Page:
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Larry, search for shock tubes, shock cannons, etc. These guys usually are studying super sonic wave. I’ve posted in the other forum the measured fps of various shock waves – not all are super sonic. IIRC most of the controversy was to the presence of reflected coincidence waves that caused chamber ringing. You sent me some traces with perturbations that ‘could’ be shock impact and ohler also claimd some proof during their testing. Shock wave is a differential ‘wave’ of high/low pressure. As I posted previously, I recover a GC with what appeared to be melted alloy in it, no fractured surface on the boolit end. 39gr of H335 in 308W, 4% Sb IIRC, 2400 fps, powder coated so no hydraulics(?). Just pushed that back into the grey cells. Tim’s ‘shrinking’ boolit got me to thinking. As we all know, ageing our alloys make them grow dimentionally. The reverse happens when impacted (from one of the articles I posted). IIRC, Google owns the texts so I won’t copy & paste. Yes I am drawing conclusions from several tech. text – IMHO they are reasonable and logical. Is that all that is happening? I don’t know, some more testing by Tim may shed light on the problem.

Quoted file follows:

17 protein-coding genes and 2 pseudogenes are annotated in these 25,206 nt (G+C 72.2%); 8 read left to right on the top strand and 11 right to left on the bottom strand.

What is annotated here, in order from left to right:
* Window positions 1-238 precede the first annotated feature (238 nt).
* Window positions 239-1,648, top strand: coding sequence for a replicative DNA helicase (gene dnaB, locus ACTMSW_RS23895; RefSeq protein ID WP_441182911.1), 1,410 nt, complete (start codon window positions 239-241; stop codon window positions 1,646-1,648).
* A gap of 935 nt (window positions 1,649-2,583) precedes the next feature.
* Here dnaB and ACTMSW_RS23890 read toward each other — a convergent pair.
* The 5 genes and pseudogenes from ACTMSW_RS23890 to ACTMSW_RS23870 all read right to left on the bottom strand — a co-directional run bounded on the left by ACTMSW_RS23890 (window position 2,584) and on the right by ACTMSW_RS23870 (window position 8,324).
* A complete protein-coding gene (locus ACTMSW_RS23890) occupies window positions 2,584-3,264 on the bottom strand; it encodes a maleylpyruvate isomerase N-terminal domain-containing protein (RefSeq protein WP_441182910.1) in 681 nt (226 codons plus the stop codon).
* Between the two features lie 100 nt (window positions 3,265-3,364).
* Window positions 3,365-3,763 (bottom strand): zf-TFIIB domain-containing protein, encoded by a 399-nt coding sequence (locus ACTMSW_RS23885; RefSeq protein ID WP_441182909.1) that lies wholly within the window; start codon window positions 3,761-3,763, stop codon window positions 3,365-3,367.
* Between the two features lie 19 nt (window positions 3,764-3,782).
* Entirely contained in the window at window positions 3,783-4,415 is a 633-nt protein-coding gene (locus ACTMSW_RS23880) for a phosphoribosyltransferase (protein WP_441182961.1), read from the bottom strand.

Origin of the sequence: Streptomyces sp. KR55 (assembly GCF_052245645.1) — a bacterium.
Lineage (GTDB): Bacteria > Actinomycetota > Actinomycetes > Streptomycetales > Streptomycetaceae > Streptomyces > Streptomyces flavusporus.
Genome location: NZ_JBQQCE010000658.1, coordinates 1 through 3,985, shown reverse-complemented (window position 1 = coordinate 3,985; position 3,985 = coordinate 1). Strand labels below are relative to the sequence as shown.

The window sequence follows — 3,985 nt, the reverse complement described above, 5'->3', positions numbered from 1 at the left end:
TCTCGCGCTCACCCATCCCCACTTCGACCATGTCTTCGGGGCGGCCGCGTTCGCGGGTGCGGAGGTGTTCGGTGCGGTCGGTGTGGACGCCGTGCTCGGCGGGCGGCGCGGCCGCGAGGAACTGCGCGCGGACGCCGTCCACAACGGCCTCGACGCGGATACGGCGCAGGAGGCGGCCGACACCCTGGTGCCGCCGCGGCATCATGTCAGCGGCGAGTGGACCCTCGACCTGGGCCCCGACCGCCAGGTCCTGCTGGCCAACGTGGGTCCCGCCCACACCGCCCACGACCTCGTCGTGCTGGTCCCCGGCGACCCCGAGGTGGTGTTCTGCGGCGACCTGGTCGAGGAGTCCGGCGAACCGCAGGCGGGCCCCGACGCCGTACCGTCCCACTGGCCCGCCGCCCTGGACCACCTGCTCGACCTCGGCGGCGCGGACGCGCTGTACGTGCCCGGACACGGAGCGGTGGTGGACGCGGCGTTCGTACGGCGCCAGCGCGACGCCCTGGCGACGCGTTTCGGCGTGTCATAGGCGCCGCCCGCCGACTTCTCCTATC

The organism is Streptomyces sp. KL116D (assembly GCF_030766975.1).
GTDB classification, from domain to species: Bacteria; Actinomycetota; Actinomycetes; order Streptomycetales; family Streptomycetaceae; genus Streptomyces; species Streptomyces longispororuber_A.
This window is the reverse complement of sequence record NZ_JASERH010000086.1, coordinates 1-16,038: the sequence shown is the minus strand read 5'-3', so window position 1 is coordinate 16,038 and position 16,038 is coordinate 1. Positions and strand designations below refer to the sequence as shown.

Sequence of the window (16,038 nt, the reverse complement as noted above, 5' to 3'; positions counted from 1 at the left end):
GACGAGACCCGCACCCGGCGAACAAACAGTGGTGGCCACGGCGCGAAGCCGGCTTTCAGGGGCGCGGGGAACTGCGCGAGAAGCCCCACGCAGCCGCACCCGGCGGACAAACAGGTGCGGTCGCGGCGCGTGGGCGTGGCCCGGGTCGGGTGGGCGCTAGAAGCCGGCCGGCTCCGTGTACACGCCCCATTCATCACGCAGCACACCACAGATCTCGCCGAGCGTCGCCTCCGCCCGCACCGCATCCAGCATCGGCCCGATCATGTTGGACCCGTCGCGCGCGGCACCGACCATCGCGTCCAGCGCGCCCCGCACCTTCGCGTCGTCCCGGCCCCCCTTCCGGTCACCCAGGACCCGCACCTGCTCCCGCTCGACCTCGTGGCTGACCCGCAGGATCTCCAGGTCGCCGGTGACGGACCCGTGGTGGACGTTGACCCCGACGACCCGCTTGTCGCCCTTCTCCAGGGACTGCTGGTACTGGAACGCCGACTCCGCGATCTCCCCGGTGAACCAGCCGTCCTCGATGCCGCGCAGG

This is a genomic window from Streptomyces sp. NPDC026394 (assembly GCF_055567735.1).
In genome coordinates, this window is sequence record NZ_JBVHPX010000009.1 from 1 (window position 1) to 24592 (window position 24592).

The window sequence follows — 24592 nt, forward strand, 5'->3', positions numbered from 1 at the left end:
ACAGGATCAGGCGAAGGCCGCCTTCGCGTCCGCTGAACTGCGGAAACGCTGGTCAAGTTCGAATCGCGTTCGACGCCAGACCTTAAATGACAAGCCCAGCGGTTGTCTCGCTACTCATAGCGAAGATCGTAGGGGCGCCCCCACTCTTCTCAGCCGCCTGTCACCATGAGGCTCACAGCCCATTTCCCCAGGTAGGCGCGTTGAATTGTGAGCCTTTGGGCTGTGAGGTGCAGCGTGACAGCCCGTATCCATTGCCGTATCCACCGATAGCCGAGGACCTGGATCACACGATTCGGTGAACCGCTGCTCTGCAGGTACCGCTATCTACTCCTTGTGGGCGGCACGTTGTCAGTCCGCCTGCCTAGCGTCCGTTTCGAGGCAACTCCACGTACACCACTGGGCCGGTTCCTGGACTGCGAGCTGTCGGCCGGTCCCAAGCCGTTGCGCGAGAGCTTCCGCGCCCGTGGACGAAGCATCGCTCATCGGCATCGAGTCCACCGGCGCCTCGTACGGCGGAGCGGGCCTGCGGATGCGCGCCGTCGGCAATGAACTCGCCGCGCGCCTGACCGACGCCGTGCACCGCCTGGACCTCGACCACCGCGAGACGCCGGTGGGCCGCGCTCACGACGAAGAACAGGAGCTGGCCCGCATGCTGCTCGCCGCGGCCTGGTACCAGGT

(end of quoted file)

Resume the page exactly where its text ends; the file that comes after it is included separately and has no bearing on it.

Tim will find this interesting, Ideas from observations do lead to inventions in a completely different area.
“The effect was first described by Gaspard-Gustave Coriolis, a French scientist who in 1835 described the forces that arise from the motion of objects in a rotating reference frame1
The HRG was conceived in 1890 when physicist G. H. Bryan struck a wineglass, making an interesting discovery about how the tone from the glass behaved when it was rotated about its stem. His observation that ” … If we select a wine-glass which when struck gives, under ordinary circumstances, a pure and continuous tone, we shall on twisting it round hear beats” led him to the conclusions that a flexing hemisphere could detect rotation. Little did he know that this simple observation leads a chain of events that would end up taking spacecraft to the planets. An excerpt from his thesis, “On the Beats in the Vibrations of a Revolving Cylinder or Bell” shown in . The credit for originating the use of the effect relative to the measurement of rotations, however, has been given a late 19th century English scientist”.
From Lockheed/Martin docs. The HRC is the most accurate inertial platform we have yet.